This morning, BBC Radio Shropshire called council leader Keith Barrow into the studio to justify spending £619,000 on consultants (begins at 2:07). The interview was very revealing, not just on the huge consultancy bill but also on his leadership.

It was fascinating and disturbing in equal measure to hear Keith explain how he had no control over consultancy costs for three years and only got a real grip when the council’s chief executive moved on.

In trying to justify the bill, Keith more than once pleaded that other councils were spending more on consultants than Shropshire. Anyway, “it’s only one-thousandth of the gross budget,” he said. “It’s like someone who earns £30,000 a year spending £30 on a meal.”

I don’t run with the argument that because other councils are splashing out on something, it’s okay for Shropshire to do so. Neither do I believe that because overall budgets are big, small amounts are trivial. No matter how large Shropshire’s budget is, every £30 counts.

As Keith admitted, matters used to be a lot worse. Until controls were implemented in March 2012, consultants seem to have been employed rather willy-nilly.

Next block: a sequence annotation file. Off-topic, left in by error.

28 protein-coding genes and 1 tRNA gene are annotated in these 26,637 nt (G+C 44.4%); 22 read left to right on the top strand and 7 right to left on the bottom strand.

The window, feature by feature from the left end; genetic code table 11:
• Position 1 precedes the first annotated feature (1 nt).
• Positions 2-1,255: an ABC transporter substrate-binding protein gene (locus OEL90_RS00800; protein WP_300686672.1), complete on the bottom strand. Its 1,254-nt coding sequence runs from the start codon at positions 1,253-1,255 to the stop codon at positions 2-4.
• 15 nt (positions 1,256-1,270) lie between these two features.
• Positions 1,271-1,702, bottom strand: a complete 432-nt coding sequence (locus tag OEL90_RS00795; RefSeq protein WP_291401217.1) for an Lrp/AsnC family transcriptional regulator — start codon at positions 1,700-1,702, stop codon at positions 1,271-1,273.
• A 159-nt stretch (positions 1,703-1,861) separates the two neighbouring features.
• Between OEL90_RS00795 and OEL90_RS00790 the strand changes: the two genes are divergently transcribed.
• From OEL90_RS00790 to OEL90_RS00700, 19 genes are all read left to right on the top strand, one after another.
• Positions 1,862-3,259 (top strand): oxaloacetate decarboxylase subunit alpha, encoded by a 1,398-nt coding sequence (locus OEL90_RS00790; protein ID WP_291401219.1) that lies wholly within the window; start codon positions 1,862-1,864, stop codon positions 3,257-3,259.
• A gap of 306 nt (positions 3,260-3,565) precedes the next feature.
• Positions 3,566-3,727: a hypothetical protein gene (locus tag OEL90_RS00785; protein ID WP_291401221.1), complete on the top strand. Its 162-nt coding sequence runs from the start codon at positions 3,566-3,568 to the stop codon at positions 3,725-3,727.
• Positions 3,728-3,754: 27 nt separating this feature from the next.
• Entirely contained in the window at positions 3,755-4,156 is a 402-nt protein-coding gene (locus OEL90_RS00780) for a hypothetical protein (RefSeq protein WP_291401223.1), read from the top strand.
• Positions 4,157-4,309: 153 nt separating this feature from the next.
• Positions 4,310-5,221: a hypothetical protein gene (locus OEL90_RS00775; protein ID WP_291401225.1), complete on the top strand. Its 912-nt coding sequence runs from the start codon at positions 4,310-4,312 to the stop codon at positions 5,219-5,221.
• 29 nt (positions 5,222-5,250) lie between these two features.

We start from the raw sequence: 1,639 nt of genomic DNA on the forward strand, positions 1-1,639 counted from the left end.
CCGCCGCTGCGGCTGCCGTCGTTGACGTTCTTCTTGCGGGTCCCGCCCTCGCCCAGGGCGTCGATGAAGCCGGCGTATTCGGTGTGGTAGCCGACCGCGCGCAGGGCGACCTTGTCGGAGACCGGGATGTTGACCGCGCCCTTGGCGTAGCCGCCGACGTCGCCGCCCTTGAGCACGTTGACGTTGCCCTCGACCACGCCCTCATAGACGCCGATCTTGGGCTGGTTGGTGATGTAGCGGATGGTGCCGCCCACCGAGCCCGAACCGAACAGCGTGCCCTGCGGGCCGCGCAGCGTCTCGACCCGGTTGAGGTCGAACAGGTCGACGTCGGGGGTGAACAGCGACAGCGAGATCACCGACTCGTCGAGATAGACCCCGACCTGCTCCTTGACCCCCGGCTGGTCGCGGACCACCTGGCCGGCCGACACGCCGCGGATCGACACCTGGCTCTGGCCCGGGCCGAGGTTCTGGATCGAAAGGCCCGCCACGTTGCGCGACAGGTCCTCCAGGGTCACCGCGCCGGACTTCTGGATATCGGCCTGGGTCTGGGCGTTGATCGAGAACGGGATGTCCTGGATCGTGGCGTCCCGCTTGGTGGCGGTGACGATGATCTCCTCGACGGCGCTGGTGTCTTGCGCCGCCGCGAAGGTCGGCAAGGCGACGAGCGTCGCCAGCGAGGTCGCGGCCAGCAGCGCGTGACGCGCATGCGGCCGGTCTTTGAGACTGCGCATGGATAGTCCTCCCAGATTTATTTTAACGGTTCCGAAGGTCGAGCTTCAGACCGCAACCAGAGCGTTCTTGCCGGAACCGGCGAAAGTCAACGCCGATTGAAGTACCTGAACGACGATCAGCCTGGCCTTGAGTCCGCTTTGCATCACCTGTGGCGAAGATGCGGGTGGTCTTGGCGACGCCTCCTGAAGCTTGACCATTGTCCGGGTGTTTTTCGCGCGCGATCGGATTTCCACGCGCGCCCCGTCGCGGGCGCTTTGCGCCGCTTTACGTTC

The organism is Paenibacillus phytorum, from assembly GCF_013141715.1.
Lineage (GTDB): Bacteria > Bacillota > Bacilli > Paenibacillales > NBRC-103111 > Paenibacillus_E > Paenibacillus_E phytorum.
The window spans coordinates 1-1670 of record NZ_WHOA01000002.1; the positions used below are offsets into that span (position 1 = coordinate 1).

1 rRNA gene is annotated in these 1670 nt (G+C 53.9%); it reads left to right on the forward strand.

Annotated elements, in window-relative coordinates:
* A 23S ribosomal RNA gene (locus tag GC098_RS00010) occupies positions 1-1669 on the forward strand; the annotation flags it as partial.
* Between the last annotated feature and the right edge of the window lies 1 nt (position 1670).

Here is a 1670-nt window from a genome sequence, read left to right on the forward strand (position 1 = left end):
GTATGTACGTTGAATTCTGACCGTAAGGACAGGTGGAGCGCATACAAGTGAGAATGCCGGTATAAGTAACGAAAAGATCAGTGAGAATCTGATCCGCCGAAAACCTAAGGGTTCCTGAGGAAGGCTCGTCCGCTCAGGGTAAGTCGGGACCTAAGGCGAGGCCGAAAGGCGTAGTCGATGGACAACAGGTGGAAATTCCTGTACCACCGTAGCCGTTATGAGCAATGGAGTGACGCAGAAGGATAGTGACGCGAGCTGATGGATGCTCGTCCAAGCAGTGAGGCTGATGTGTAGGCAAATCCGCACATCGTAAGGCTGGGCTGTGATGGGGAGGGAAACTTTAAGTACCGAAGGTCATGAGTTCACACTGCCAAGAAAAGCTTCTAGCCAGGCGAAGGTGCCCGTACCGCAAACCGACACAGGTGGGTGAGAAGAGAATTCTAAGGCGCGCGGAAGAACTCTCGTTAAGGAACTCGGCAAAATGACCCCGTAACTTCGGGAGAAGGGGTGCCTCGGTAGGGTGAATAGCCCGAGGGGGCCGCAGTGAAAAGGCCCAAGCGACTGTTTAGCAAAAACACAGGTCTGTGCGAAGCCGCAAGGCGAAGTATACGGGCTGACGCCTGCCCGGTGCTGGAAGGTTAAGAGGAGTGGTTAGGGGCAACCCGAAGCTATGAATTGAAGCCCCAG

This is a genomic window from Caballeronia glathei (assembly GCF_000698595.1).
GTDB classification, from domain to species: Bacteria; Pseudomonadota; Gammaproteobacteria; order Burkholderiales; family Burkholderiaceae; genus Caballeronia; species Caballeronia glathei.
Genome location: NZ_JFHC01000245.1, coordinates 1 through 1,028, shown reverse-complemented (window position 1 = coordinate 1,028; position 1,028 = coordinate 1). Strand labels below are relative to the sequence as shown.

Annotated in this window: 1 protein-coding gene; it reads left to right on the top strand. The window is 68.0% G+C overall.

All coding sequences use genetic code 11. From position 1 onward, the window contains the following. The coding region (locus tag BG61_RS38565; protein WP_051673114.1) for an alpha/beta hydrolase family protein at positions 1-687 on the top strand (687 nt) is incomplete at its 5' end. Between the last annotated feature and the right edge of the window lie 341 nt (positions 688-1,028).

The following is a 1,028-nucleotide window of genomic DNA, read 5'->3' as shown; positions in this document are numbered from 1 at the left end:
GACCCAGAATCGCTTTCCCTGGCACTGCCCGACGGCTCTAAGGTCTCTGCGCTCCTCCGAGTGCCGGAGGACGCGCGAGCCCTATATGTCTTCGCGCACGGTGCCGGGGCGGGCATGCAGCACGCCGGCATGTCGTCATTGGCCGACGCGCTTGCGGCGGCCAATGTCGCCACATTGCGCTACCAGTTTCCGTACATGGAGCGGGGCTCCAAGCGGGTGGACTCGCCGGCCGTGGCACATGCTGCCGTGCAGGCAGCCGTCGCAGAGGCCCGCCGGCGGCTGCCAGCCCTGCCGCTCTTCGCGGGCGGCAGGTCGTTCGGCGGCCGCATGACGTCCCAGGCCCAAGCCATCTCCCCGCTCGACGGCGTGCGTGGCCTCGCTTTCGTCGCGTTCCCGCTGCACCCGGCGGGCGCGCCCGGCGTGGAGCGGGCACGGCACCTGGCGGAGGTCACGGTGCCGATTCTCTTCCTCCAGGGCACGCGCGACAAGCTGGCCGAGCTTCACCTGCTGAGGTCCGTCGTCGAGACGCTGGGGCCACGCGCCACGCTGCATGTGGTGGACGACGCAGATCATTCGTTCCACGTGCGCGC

The March 2012 controls did not, however, order a review of consultants already retained by the council. As Keith told Radio Shropshire this morning: “When the previous chief executive left, we got rid of two consultants who were on substantial sums.” It seems that at least one consultant at this point was on £1,500 a day. “We terminated that contract immediately the week after Kim [Riley] left us.” Riley departed five months after the policy was introduced. Five months in which tens of thousands were spent on consultants that it seems were not necessary.

Why did it take nearly three years to get a grip on consultancy costs? Keith Barrow did not explain that. Why were consultant’s contracts not terminated earlier? Again he offered no explanation. Could he not have shown leadership and told the chief executive to get rid of the consultants?

None of this bodes well for Shropshire Council’s future plans.

The council is ploughing onwards with its plan to transfer staff and services to a new company known as ip&e – though the project timetable is slipping fast. The company, underpinned by a £800,000 council loan, is predicted to make money. But when a council takes three years to get a grip on its consultancy expenditure, what faith can we have that the new company will be launched and managed effectively? And what happens if it does not make money?

ip&e is a huge and risky gamble with council funds and services. We can only guess what might happen if the company fails. But one thing we can perhaps be certain of. There will be jobs for consultants!

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